Under the Sea: Driving on the ocean floor in a Chevrolet Tahoe
Exploring the briny deep with a different kind of full-size trawler
There is ample opportunity on this planet in which to have a fantastically unique driving experience. The giant redwood forests of California have provided the chance to drive through a tree, including the Shrine Drive-Thru in Myers Flat where the tree’s split was formed naturally. Highwood Pass is the highest paved pass in Canada at 2,206 metres (7,273 feet), and an extraordinary example of geological processes.
Or, you could head to New Brunswick and literally drive on the ocean floor.
Before your mind conjures up visions of driving alongside Spongebob Squarepants or any number of salty crustaceans, know that the world’s highest tides permit this feat. The Bay of Fundy coastal zone plays host to tides which, in some areas, reach up to 16 metres (about 50 feet), or about the height of a three-story building. Thanks to a natural phenomenon called tidal resonance, it is estimated that roughly 100 billion tons of water flow in and out of the bay during each 12-hour tidal period. This is a sum approximately equal to twice the combined flow of all the rivers in the world during the same timeframe, or the amount of water your author drinks after hoovering three slices of Big Bite pizza.
This amount of liquid movement exposes the ocean floor in weird and wonderful ways. Close to the town of St. Andrews, very near the Canadian-American border, a 500 acre lump of rock called Ministers Island (no apostrophe) sits in Passamaquoddy Bay and is only accessible during low tide. Originally settled by religious leaders in the area (hence its name), the land was eventually purchased by William Van Horne, president of the Canadian Pacific Railway. During his tenure, the well-financed man built a palatial house and lavish barn for his prized Clydesdales and Dutch Belted cattle. Fun fact: the barn, constructed in 1898, contained airflow designs so advanced that the building smells nearly new even today — to say nothing of the ingenious methods deployed for analog automation of feeding and cleaning. It must have been regarded then by townsfolk in the same manner we look at a Tesla Gigafactory today.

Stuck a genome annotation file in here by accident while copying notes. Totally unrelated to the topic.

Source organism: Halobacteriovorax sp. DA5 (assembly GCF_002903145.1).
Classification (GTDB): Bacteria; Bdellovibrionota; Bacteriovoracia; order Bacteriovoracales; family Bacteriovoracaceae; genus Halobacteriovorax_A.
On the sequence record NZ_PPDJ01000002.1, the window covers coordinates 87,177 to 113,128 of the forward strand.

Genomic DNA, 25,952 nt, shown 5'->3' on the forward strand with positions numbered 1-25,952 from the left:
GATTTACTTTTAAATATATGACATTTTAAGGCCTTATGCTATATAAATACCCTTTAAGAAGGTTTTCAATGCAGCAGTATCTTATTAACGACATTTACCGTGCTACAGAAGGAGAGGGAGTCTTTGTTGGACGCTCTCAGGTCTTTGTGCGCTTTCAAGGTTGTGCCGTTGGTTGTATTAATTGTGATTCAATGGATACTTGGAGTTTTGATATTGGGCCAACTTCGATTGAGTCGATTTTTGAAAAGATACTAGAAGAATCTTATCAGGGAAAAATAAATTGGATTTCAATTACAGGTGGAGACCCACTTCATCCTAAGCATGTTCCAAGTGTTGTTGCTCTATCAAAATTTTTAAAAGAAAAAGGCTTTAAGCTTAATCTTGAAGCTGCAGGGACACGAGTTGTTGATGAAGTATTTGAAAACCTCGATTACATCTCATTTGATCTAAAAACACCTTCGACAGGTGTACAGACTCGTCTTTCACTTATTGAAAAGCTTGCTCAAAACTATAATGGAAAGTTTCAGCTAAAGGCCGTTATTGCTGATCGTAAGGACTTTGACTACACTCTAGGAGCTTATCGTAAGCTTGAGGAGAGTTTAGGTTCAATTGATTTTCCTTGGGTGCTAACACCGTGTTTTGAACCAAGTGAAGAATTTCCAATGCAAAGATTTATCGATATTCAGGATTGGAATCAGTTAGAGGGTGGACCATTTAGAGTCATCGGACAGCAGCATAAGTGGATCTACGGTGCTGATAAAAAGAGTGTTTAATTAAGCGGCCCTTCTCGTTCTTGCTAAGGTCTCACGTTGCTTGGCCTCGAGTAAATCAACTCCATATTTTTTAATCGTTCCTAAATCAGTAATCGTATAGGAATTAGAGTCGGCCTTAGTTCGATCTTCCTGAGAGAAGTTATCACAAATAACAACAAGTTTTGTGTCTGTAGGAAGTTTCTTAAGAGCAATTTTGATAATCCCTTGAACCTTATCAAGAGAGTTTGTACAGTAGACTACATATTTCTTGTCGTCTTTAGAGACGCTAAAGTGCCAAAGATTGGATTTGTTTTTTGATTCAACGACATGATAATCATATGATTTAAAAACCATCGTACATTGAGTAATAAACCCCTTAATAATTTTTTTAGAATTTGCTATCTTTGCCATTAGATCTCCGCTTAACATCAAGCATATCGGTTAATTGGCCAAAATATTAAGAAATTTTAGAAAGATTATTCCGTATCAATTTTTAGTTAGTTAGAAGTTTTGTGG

Your author, whose formative years were spent in a rural Newfoundland town so close to the ocean that most residents could literally fish from their doorsteps, likes to joke that his home is found by simply travelling east ‘until you get wet’. Turns out, that’s the exact directions for finding one’s way to Ministers Island. One drives to the very terminus of Bar Road, finding a large paved turnaround and some interpretation plaques describing the area. Assuming the tide is out, setting a wheel past the macadam places one’s vehicle first on the Bay of Fundy shores and then, after a couple of metres, squarely on the ocean floor among the abundant tiny crabs scuttling sideways in search of food.
This, perhaps predictably, threw the navigation system in our 2021 Chevrolet Tahoe into something of a snit.
But the clear gravel bar ahead of us confirmed there was nothing to fear. In fact, it seems the kilometre-long stretch of ocean floor between the mainland and island is a popular spot for dog owners to exercise their pets or shift workers from nearby hotels to catch a bit of solitude during their lunch break. The 4×4 system in our Tahoe certainly didn’t need to be activated, though there are a couple of soft spots on the bar which are best avoided if you’re in a Civic or Corolla. This makes sense since the bar is under at least 14 feet of water at high tide. Indeed, we returned a few hours after our initial visit to find the aforementioned paved turnaround completely surrounded by frigid North Atlantic sea water.